Mar 31, 2011 GMTI know that I promised to talk about speaker selection next, but before that I should talk about sponsors. Since you know the theme of the event, the target audience, the estimated size, scope (local, regional, national or world-wide) and with a rough budget, you can start to develop your sponsor strategy. First realize that large companies (IBM, HP, Oracle, etc.) usually have multiple marketing groups and multiple marketing budgets. They budget for large, recurring events at least a year in advance from a “corporate marketing group”.Then there are typically “product marketing groups” that have additional funds for marketing their particular product or service....
Paw Prints: Writings of the maddog
Mar 31, 2011 GMTI am often invited to small and medium sized Free and Open Source Software events, and I enjoy going to them. Some of these events have been taking place for almost a decade, happening every year without interruption. Others happen only one or two times, then fade from view. Some suffer a stillbirth, and never make it to the first year. Sometimes people ask my advice on their event, how to make it better, or even how to get it off the ground in the first place. Often this advice is asked a few months before the time planned for the event, and that is often too late. Or people ask me how to recruit people to help them with the event after they have exhausted themselves by...
Mar 30, 2011 GMTLately I have been seeing blog posts and hearing statements where (if I had to boil them down to an appropriate theme) seem to be along the lines of “all companies are evil”.The authors of these statements are not quite that strong in their words, but the tone of their articles loudly questions various things that "all" companies do, and usually in a very negative way.I must admit that I sometimes offer the opinion that one or two particular companies are “evil”, but I believe I am very selective in my choices, and for the most part I believe that companies “do good”. Companies produce things for customers, employ people, and for the most part are generally...
Mar 29, 2011 GMTOn Saturday, April 2nd I will be attending a small conference at Worcester State University in Worcester, Massachusetts in the United States, the Northeast GNU/Linux Fest. The conference will be a single day, lasting from 10:30 in the morning until 3 P.M. in the afternoon. It will have a single track, four speakers and be oriented toward a student audience (although anyone is invited). The entry fee is “free”, but for thirty dollars a person can “support” the conference and get a “free” T-shirt. If you want to be an exhibitor, 30 dollars will get you a table and electricity, if needed. I did not even know about this conference until a couple of months ago, but...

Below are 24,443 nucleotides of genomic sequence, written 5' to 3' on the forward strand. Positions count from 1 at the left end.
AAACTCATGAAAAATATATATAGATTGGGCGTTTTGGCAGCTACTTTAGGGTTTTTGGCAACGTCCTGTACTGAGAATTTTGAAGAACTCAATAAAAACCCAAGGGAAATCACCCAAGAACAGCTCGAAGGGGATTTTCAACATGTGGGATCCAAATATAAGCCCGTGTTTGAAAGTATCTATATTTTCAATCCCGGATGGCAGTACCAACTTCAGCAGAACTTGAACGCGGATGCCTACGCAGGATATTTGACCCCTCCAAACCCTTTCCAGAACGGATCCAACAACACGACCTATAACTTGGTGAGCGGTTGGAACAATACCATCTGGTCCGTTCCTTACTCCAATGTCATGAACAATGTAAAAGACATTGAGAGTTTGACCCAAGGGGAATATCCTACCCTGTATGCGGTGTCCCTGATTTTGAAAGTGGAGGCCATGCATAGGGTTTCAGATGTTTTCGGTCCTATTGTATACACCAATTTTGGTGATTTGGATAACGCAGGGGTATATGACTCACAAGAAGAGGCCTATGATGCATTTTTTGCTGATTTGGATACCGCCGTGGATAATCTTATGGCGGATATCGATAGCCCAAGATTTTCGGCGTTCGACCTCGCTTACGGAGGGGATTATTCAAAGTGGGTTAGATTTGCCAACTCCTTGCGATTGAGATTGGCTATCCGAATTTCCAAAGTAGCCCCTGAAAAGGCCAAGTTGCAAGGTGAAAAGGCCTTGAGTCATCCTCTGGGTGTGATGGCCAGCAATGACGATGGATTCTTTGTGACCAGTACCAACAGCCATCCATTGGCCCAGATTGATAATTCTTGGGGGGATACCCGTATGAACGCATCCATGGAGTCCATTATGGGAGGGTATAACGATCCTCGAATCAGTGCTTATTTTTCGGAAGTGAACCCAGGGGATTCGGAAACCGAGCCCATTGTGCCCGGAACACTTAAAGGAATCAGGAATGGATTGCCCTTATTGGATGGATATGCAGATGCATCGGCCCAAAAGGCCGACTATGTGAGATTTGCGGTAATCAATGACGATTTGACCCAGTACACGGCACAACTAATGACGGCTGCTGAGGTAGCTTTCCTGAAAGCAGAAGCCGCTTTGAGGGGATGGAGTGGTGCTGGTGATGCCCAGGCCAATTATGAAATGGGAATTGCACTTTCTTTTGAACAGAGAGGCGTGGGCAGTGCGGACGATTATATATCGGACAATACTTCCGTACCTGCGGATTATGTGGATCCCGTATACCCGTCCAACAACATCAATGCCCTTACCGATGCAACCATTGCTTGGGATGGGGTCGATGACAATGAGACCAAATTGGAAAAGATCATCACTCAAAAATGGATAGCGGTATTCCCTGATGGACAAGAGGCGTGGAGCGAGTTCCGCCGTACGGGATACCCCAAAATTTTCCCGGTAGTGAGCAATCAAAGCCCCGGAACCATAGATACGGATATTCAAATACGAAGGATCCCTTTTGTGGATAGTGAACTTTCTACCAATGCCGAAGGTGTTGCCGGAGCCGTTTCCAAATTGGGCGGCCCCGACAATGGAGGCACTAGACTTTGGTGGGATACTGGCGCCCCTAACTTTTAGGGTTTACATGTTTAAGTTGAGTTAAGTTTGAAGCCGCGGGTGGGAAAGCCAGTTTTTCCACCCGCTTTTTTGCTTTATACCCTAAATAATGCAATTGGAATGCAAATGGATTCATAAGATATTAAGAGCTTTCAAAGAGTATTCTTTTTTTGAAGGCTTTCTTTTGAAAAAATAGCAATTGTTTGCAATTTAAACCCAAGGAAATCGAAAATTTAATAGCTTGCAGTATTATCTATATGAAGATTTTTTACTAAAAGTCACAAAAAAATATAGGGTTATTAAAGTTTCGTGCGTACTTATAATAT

Mar 11, 2011 GMTMom&Pop(TM) were married in Trenton, New Jersey on June 27th, 1942, Pop was a 21 year-old graduate from Luscombe's School of Aeronautics fresh from upstate New York and Mom was a graduate of the business program of New Jersey's high schools, barely 19 years old at the time. Thus started a sixty-eight year commitment of love.They moved to Baltimore, Maryland to build airplanes at Glenn L. Martin in the war effort of WW II. Rubber for car tires was a dream, so they rode bicycles to work. Not having any money for furniture, they slept in sleeping bags on the floor until they could afford a bed, but after they bought that bed they shared it for over sixty-eight years, except for a week...
Feb 20, 2011 GMTWith over 4000 exhibiting companies from 68 countries, over 5000 journalists from 66 countries, and 340,000 attendees CeBIT is the world's largest trade show for computers and telephony.CeBIT is also different from other trade shows because it tends to be more “business to business” and “vendor to vendor”, where large opportunities are discussed and deals are created over a beer. More on the beer later!CeBIT is so big, and has so many people attending, that often exhibitors have to stay in private homes rather than hotels, due to lack of hotel space, and if you stay too far away from the actual fairground, it may take you hours slowly moving in traffic to get to your booth....
Feb 07, 2011 GMTI just learned that Kenneth Olsen, one of the founders of Digital Equipment Corporation (DEC), died on February 6th, 2011 at the age of 84. From now on I will refer to him in this article as “KO”, as did most people who worked at DEC. At DEC no one had to ask who you were talking about when you said “KO”. Readers of my blogs and columns know of my very long association with DEC. It started in 1969 when I was a college student, and one of the first computers I ever programmed was DEC's PDP-8. I taught myself how to program the PDP-8 in machine and assembler language based on the information from two paperback books that Digital published at the time. Each book cost five...
According to a report, many potential victims of the Heartbleed attack have patched their systems, but few have cleaned up the crime scene to protect themselves from the effects of a previous intrusion.
DARPA and NICTA release the code for the ultra-secure microkernel system used in aerial drones.
Should you trust an online service to store your online passwords?
New B+ board lets you build cool things without the complication of a powered USB hub.
Redmond rushes in to root out alleged malware haven.
New initiative will bring futuristic virtual reality effects to the web surfing experience.
Dyreza malware launches a man-in-the-middle attack that compromises SSL.
New cloud combines worldwide access with local attention to data security.
A first cousin of the recent Heartbleed attack affects EAP-based wireless and peer-to-peer authentication.
FOSS community acts to protect freedom of choice for laptop devices.